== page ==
Youqine Lefèvre (b.1993 in Yueyang, China) is a Belgian photographer presently living in Switzerland. After getting a Bachelor in Fine Arts at the Graphic Research School of Brussel (Belgium) in 2014, she continued studying photography at the School of Applied Arts in Vevey (Switzerland). Her project ‘Far from Home’ is a moving series of photographs portraying the young children temporarily hosted in a foster home, away from their families.
About me: The human, the portrait, the memory, the childhood, the family and its weaknesses are central to my artistic practice. My work deals with intimacy while aiming for universal. Photography gives me the opportunity to discover worlds that would otherwise remain unknown to me. It also gives me the possibility to have access to places that theoretically are closed to the public, and get in touch with the people inside. The relational, human aspect, the fact of establishing a relationship with my subjects based on trust is very important to me.
Far from home – Statement: Far from home, away from home and family. This project is about children living in an isolated foster home in the mountains, and whose parents are temporarily unable to look after them. Children, who have been deprived of what would have been an ordinary life path. They have been transformed by past trauma and find themselves in a transition phase, caught between a world of innocence and of experience, stuck in an in-between, where the world of childhood persists somewhat nonetheless.
Intimacy, childhood, memory, family and its weaknesses are recurring topics in my artistic endeavor I obsess over these concepts for they are directly and deeply related to my personal history, my own adoption. The challenge of this project is to be able to move beyond my own family and intimate problems towards something broad and open.
The story of these children is close to mine. In my portraits, I try to capture moments when they let go of their guards, forget about the physical existence of the camera and the photographer to be their real selves. Getting over self-representation, the role that we think have to play facing the camera, in order to achieve the beauty of “being”. I’m looking for weaknesses, perceptible hesitations; some sort of uncertainty and fragility echoed in the environment and not unrelated to the situation they are in. Nature and landscape, both of which are highly present, are key elements in the series. They are the result, among others, of many wanderings and states of mind experienced when I found myself there.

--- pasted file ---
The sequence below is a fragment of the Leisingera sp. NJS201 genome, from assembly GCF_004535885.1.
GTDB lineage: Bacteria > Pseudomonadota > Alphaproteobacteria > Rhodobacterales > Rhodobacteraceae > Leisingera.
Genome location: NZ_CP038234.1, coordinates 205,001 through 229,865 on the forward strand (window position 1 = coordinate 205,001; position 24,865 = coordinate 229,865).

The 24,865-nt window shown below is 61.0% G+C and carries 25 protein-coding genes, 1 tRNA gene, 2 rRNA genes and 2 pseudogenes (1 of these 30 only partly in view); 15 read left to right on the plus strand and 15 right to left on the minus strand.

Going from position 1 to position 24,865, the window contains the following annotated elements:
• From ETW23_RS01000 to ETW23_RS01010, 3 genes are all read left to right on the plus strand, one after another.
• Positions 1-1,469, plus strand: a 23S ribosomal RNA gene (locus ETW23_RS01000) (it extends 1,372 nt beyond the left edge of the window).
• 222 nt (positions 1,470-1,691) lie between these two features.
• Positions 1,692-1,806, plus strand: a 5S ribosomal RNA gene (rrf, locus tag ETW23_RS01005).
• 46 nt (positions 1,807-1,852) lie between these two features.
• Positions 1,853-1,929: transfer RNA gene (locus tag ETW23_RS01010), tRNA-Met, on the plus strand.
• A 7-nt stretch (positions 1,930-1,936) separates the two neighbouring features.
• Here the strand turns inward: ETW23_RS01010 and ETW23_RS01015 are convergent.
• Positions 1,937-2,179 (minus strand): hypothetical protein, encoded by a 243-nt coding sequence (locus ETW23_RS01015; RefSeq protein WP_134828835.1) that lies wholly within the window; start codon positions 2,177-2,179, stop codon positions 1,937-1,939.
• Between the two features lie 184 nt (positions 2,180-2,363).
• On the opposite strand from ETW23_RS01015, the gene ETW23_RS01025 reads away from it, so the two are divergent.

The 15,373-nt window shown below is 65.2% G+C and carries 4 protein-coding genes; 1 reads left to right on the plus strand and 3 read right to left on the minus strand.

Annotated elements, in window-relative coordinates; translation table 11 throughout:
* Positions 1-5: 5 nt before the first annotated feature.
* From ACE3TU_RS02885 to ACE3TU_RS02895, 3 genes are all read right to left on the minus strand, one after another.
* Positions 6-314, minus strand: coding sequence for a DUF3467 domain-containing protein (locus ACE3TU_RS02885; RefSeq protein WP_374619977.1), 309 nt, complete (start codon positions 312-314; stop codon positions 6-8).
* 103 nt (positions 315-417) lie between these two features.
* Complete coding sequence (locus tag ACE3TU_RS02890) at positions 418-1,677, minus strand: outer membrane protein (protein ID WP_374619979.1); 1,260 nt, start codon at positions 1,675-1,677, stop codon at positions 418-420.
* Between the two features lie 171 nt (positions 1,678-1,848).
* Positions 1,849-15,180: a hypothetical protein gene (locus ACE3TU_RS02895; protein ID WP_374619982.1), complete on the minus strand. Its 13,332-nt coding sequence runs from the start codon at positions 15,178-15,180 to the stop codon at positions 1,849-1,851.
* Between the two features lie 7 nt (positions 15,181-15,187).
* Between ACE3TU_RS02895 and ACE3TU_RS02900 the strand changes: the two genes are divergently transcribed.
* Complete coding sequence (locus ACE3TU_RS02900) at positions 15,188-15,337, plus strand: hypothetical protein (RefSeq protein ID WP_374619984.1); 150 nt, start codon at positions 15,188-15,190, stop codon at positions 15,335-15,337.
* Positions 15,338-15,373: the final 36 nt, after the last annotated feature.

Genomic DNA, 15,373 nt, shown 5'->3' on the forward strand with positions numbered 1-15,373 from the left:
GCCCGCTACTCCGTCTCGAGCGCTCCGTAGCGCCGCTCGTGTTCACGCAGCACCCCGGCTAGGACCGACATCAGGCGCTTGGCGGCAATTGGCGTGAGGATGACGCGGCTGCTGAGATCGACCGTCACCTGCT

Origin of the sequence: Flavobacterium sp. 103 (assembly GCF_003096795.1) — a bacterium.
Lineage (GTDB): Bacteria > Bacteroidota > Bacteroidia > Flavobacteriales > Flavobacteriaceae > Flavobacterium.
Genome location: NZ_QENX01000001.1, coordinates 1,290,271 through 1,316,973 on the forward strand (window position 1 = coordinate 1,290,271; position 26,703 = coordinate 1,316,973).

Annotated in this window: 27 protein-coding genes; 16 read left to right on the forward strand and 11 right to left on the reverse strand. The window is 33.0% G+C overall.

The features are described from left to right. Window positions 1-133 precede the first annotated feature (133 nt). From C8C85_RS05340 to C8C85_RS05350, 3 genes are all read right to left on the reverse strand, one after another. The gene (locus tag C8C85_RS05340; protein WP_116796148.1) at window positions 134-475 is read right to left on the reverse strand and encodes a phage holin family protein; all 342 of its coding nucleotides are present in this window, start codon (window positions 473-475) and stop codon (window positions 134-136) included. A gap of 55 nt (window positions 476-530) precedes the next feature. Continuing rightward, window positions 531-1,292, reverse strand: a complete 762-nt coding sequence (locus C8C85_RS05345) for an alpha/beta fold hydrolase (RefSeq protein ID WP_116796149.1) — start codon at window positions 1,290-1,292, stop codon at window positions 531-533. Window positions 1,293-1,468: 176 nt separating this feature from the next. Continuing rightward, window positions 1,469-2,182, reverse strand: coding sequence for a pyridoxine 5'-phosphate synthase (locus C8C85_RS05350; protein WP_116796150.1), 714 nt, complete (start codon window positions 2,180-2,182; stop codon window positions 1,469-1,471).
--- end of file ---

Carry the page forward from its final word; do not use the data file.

Far from home is a long-term process, requiring patience. In which I set in certain “slowness”, the vector of proximity with the people and places photographed. I need to immerse myself in the environment, to create connections with the models, to somehow be part of the community as I move closer to children, both personally and formally. After all, this is quest for intimacy. Besides, my photographs of landscapes, interiors and objects voluntarily withhold information to the point of becoming abstract. My artistic practice verges on the the documentary and the intimate. As the project progresses, it tends to swing increasingly towards the intimate.
Stone images are recurrent in the series; they are of a particular interest and value to two of boys in the foster home. Having no knowledge what so ever about lithotherapy, they invested the stones with power that enables them to comfort or soothe their anger for instance. And when a child leaves the foster home forever, a stone is always offered to him by an educator, supposed to represent his personality. Dealing with these stones is a relevant way in my view to further this quest for intimacy.
In this work, I communicate my vision in an intuitive manner. The ensuing images therefore have a strong emotional and psychological dimension, sometimes sensual, sensory, and almost tactile. My photographs are permeable to my softness which also happens to bring them together.
I only shoot on films. I use a Mamiya 7 II and sometimes a Hasselblad.
My influences: Concerning photography, I love the works of Bryan Schutmaat, Alec Soth, Sarah Mei Herman, Carly Steinbrunn, Tom Callemin, Cynthia Henebry, Alexandra Catiere, Stine Sampers, Anne de Gelas, Geert Goiris, Andrea Modica, Laura Henno. And I think I am quite influenced by films such as ‘Mud’ by Jeff Nichols, ‘Joe’ by David Gordon Green, and ‘Beasts of the Southern Wild’ by Benh Zeitlin because it is about childhood and at the same time nature is very important there. I also love the work of Terrence Malick.